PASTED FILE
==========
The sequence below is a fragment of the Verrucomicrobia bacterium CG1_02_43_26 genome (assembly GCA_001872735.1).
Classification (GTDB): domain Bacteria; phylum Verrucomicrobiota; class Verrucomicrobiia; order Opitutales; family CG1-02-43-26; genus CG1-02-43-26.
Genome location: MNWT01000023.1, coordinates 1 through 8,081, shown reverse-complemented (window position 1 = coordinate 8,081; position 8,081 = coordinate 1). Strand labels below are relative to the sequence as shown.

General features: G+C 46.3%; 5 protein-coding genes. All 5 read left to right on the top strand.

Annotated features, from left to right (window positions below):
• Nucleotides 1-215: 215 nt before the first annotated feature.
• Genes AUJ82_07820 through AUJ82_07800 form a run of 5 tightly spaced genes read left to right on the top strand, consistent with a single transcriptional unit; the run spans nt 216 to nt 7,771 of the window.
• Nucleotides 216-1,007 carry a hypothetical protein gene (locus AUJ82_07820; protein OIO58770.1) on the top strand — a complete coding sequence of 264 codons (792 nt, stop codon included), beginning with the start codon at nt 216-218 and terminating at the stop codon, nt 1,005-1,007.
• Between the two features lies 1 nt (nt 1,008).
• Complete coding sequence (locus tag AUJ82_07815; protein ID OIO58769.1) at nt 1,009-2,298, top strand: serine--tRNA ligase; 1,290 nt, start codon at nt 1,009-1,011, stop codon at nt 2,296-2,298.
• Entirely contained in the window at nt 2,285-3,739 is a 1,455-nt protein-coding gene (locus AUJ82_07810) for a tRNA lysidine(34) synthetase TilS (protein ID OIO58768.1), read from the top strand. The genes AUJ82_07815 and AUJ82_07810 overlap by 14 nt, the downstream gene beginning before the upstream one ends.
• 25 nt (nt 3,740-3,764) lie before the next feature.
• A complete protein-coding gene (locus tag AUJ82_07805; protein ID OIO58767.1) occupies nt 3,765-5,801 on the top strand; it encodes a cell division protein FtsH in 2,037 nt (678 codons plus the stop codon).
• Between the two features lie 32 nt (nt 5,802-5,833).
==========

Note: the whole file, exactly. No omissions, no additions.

The sequence below is a fragment of the Verrucomicrobia bacterium CG1_02_43_26 genome (assembly GCA_001872735.1).
Classification (GTDB): domain Bacteria; phylum Verrucomicrobiota; class Verrucomicrobiia; order Opitutales; family CG1-02-43-26; genus CG1-02-43-26.
Genome location: MNWT01000023.1, coordinates 1 through 8,081, shown reverse-complemented (window position 1 = coordinate 8,081; position 8,081 = coordinate 1). Strand labels below are relative to the sequence as shown.

General features: G+C 46.3%; 5 protein-coding genes. All 5 read left to right on the top strand.

Annotated features, from left to right (window positions below):
• Nucleotides 1-215: 215 nt before the first annotated feature.
• Genes AUJ82_07820 through AUJ82_07800 form a run of 5 tightly spaced genes read left to right on the top strand, consistent with a single transcriptional unit; the run spans nt 216 to nt 7,771 of the window.
• Nucleotides 216-1,007 carry a hypothetical protein gene (locus AUJ82_07820; protein OIO58770.1) on the top strand — a complete coding sequence of 264 codons (792 nt, stop codon included), beginning with the start codon at nt 216-218 and terminating at the stop codon, nt 1,005-1,007.
• Between the two features lies 1 nt (nt 1,008).
• Complete coding sequence (locus tag AUJ82_07815; protein ID OIO58769.1) at nt 1,009-2,298, top strand: serine--tRNA ligase; 1,290 nt, start codon at nt 1,009-1,011, stop codon at nt 2,296-2,298.
• Entirely contained in the window at nt 2,285-3,739 is a 1,455-nt protein-coding gene (locus AUJ82_07810) for a tRNA lysidine(34) synthetase TilS (protein ID OIO58768.1), read from the top strand. The genes AUJ82_07815 and AUJ82_07810 overlap by 14 nt, the downstream gene beginning before the upstream one ends.
• 25 nt (nt 3,740-3,764) lie before the next feature.
• A complete protein-coding gene (locus tag AUJ82_07805; protein ID OIO58767.1) occupies nt 3,765-5,801 on the top strand; it encodes a cell division protein FtsH in 2,037 nt (678 codons plus the stop codon).
• Between the two features lie 32 nt (nt 5,802-5,833).